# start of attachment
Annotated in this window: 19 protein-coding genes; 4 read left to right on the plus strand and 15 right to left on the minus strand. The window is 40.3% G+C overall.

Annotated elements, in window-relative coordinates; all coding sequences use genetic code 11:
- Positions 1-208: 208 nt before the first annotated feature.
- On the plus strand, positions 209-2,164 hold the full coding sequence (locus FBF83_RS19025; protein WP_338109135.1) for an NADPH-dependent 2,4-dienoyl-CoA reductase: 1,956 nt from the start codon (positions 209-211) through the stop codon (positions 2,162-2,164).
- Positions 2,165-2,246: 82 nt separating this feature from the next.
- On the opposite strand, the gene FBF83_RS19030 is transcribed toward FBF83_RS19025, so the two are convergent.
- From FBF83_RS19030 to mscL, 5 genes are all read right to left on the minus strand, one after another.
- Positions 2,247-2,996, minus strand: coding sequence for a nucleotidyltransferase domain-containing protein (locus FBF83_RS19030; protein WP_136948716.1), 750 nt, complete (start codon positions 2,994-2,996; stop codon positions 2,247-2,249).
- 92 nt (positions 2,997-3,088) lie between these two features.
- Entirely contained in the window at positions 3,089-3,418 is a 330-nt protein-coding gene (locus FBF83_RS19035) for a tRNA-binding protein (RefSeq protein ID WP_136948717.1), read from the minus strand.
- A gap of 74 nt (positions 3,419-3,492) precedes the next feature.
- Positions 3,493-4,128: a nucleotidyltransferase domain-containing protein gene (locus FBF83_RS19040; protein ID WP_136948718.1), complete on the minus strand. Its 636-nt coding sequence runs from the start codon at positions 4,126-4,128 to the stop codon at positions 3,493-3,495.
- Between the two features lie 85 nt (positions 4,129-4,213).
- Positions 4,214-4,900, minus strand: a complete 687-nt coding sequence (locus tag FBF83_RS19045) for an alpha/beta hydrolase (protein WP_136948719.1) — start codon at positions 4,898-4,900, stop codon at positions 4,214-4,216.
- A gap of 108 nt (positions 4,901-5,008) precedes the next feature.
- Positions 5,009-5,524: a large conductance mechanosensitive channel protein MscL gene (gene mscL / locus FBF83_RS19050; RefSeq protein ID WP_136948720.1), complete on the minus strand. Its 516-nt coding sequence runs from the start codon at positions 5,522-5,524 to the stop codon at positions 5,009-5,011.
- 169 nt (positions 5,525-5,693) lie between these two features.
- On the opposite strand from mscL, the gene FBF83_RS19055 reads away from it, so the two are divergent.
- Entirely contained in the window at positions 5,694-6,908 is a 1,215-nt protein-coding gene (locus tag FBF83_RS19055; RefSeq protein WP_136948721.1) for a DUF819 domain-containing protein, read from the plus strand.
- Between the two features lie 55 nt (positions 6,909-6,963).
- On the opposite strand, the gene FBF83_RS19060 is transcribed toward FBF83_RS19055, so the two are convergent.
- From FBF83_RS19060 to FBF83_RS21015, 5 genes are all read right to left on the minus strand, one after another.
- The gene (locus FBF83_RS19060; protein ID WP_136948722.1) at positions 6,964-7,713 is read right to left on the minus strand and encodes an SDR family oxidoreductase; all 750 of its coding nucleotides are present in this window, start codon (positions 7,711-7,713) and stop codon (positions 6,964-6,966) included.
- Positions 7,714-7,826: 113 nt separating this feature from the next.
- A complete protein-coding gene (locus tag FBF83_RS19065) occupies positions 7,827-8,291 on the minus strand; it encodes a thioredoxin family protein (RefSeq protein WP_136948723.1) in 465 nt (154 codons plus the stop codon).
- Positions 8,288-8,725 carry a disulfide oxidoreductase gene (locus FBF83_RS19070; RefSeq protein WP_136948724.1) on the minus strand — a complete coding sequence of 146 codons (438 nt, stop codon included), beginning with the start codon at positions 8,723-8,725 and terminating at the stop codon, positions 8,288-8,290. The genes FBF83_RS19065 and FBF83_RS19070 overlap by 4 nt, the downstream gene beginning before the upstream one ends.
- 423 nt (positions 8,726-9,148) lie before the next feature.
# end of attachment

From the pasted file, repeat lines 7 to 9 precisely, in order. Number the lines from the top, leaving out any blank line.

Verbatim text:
- From FBF83_RS19030 to mscL, 5 genes are all read right to left on the minus strand, one after another.
- Positions 2,247-2,996, minus strand: coding sequence for a nucleotidyltransferase domain-containing protein (locus FBF83_RS19030; protein WP_136948716.1), 750 nt, complete (start codon positions 2,994-2,996; stop codon positions 2,247-2,249).
- 92 nt (positions 2,997-3,088) lie between these two features.